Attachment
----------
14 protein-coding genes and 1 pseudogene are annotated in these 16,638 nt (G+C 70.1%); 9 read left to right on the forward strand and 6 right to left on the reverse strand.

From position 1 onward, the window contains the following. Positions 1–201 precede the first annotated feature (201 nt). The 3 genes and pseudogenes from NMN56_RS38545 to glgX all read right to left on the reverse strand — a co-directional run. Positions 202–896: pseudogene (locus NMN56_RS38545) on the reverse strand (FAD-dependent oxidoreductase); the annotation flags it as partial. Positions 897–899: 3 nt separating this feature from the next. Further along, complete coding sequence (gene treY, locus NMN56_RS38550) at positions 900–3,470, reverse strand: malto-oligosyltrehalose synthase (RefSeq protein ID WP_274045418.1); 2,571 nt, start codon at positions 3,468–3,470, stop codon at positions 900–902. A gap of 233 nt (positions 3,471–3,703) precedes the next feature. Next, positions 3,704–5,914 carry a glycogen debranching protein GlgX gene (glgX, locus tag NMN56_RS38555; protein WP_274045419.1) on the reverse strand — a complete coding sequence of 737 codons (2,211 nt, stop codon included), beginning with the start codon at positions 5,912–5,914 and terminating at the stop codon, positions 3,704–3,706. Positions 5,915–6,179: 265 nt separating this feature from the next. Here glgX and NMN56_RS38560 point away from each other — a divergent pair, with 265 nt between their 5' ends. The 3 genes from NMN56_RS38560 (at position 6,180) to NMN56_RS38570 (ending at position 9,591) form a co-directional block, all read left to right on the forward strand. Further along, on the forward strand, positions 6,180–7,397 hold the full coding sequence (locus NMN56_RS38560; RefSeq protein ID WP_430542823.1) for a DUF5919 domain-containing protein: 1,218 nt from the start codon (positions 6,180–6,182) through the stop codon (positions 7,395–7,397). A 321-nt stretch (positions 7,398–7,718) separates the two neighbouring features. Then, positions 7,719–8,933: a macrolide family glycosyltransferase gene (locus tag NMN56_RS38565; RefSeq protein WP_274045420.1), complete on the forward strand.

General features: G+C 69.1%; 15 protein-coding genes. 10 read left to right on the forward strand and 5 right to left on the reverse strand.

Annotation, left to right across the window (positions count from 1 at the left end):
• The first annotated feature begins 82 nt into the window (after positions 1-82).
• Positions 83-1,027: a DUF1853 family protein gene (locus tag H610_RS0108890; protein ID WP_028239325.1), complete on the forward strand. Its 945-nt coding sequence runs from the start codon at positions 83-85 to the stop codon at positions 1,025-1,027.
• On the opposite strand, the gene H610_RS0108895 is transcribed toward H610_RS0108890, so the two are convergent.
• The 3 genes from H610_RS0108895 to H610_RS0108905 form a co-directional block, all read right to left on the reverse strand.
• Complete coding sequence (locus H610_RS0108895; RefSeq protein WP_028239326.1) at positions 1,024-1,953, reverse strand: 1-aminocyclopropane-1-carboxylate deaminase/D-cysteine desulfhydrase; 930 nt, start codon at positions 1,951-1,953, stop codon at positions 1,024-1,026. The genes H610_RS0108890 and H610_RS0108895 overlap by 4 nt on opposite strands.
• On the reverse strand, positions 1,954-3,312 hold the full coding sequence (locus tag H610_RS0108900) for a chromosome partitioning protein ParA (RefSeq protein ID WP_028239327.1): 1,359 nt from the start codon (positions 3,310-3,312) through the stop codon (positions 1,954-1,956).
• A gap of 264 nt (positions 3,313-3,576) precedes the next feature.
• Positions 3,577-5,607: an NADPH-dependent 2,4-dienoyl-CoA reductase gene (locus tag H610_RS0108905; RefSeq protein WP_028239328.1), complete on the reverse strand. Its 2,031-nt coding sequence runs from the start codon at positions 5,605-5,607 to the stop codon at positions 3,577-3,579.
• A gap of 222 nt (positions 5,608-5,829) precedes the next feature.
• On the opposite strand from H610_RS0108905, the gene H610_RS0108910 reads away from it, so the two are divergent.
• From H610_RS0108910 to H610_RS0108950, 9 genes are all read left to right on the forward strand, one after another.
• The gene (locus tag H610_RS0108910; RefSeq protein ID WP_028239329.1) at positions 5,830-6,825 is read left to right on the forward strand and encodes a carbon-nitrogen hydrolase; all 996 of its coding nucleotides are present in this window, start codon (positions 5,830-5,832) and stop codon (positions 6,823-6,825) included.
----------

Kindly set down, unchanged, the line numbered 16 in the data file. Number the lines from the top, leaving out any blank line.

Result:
• The gene (locus tag H610_RS0108910; RefSeq protein ID WP_028239329.1) at positions 5,830-6,825 is read left to right on the forward strand and encodes a carbon-nitrogen hydrolase; all 996 of its coding nucleotides are present in this window, start codon (positions 5,830-5,832) and stop codon (positions 6,823-6,825) included.